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Blurred Lines: Setting Healthy Boundaries at Work

PM ADVISORY 

By Van Moody

USA
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Success in the workplace depends on your ability to relate effectively to people. Research shows that 60-80% of all difficulties in organizations stem from strained relationships between employees, not from deficits in an individual employee’s skill or motivation.1 Difficult workplace relationships are far more than a nuisance; they can cause anxiety, burnout, clinical depression and even physical illness.

Healthy relationships at work can propel you to great heights of achievement; dysfunctional or toxic ones will tether you to mediocrity. When we mismanage relationships, the fall-out affects productivity and quite possibly our ability to advance. Your success at work depends on your ability to set the kinds of boundaries that encourage mutual respect and keep the focus on productivity.

7 Tale-Tell Signs of a Toxic Relationship

You’re in a toxic professional relationship with a boss or peer when they:

  1. Stifle your talent and limit your opportunities for advancement
  2. Twist circumstances and conversations to their benefit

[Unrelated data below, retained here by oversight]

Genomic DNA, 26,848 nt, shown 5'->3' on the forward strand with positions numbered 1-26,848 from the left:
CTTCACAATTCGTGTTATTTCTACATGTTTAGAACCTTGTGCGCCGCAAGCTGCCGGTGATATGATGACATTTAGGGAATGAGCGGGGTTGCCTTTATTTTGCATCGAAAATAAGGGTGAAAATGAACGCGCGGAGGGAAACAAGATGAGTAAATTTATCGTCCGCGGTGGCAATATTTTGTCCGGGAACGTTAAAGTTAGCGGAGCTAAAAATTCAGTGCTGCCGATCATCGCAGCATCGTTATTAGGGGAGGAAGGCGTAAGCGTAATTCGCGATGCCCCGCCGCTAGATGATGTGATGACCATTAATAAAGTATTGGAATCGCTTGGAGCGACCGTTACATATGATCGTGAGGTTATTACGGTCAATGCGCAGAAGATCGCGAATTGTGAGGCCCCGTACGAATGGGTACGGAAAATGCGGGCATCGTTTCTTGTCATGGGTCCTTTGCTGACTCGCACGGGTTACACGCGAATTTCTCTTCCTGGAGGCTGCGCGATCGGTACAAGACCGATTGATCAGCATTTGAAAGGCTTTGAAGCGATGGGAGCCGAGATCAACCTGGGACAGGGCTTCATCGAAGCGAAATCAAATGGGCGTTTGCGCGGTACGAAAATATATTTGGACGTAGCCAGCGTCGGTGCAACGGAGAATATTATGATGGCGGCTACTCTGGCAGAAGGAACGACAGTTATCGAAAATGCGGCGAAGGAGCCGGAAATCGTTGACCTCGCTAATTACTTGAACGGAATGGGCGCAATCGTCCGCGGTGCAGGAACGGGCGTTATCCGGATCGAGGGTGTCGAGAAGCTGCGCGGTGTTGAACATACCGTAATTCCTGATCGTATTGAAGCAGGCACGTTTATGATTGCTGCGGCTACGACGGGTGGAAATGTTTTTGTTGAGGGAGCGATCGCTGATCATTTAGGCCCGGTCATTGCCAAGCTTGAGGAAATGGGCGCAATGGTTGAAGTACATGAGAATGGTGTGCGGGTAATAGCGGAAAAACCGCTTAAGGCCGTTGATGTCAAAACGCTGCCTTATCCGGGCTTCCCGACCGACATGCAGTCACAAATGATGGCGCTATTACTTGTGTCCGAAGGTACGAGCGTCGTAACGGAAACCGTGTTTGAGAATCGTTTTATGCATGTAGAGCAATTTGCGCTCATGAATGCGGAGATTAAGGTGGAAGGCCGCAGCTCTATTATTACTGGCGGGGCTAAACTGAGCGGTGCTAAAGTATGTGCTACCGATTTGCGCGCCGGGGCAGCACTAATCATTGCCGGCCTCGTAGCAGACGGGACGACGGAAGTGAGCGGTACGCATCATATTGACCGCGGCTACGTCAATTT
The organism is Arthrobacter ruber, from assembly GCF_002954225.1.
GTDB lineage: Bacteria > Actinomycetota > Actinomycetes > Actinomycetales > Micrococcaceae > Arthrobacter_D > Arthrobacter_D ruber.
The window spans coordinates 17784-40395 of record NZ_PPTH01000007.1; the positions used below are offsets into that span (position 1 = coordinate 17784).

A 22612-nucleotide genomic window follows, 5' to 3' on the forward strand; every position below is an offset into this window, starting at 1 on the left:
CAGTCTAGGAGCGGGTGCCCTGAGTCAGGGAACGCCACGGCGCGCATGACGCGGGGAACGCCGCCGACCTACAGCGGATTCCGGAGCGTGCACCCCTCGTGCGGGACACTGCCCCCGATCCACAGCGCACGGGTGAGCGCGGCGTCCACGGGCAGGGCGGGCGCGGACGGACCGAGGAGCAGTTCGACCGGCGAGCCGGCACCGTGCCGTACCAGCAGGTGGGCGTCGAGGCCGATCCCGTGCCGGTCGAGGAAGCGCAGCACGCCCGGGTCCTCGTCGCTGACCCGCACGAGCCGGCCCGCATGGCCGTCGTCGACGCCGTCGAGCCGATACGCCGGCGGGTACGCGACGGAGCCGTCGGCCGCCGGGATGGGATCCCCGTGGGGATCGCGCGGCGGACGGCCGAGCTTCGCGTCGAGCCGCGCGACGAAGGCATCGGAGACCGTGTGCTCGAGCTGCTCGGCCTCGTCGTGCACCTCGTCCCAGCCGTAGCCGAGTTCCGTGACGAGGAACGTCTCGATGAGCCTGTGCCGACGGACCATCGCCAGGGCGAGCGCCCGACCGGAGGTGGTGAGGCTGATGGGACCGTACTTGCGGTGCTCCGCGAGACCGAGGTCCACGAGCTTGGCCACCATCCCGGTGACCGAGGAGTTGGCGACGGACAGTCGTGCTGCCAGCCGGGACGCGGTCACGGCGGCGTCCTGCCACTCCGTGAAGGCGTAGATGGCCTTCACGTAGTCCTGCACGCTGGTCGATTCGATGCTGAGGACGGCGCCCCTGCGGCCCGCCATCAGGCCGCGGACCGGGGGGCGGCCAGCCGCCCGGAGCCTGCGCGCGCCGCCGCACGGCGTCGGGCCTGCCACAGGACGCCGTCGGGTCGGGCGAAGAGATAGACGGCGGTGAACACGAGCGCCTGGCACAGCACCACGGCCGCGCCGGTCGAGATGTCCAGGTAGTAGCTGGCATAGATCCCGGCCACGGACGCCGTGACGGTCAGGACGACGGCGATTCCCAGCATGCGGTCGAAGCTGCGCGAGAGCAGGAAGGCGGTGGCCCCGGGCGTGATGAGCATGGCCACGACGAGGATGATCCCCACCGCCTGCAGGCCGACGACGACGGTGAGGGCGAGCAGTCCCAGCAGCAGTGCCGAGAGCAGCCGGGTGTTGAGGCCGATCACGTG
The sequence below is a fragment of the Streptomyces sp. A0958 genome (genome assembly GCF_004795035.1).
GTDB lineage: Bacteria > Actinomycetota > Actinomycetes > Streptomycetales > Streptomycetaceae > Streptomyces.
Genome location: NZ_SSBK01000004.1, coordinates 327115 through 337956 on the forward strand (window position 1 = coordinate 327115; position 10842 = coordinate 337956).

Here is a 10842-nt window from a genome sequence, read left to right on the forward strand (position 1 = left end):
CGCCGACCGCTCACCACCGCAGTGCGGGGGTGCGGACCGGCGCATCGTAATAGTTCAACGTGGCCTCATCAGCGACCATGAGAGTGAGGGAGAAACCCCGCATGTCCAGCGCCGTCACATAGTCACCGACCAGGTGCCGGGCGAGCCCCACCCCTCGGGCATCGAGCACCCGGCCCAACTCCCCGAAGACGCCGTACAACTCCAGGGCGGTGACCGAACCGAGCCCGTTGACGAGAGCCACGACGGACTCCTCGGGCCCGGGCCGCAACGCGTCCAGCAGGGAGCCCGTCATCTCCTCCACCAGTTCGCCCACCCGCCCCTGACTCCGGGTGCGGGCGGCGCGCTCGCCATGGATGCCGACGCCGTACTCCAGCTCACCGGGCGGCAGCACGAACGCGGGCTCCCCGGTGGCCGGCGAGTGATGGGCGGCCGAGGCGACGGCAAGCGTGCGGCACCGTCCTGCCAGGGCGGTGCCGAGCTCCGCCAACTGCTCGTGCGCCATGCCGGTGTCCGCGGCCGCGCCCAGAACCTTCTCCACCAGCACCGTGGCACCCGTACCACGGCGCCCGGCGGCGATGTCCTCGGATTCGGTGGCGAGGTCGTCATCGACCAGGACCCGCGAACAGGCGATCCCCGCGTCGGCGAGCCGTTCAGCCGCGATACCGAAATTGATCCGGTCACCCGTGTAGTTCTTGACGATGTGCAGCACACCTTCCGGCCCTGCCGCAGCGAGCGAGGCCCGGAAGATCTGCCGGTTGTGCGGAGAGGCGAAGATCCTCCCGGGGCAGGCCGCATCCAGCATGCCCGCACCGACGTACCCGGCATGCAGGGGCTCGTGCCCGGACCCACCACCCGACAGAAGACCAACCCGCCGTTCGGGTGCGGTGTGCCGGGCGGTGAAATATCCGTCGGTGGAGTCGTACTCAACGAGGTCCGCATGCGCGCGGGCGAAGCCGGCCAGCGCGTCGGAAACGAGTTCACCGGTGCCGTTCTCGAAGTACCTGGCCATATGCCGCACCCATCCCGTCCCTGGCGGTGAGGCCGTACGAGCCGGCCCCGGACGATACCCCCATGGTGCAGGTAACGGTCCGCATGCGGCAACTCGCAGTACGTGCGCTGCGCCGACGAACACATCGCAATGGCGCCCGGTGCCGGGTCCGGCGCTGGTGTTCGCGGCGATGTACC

3. Chide or punish you for a mistake rather than help you correct it
  4. Remind you constantly or publicly of a disappointing experience or unmet expectation
  5. Take credit or withhold recognition for new ideas and extra effort
  6. Focus solely on meeting their goals and do so at your expense
  7. Fail to respect your need for personal space and time

One of the best ways to work with unhealthy people is to set boundaries. Healthy boundaries keep frustration and confusion low. Boundaries remind people of what is acceptable to you and what is reasonable to expect from you. Boundaries prevent unhealthy people from taking up too much of your time, energy, or resources – all precious commodities in the workplace.

Be warned, toxic people don’t like boundaries because they want to shift responsibilities according to their mood or the project. It is important to recognize that toxic people create work environments that mirror their personal environments.

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About the Author

flag-usapmwj16-nov2013-moody-AUTHOR IMAGEVan Moody

USA

Field expert Van Moody is the author of The People Factor (an upcoming release by publisher Thomas Nelson) and a motivational speaker who advises on matters related to relationships as they pertain to friends, family, significant others and the workplace.  He is a “People Scholar” who helps others build their “Relational IQ” to achieve success at home, in their social circles, and in business. He may be reached online at www.vanmoody.com.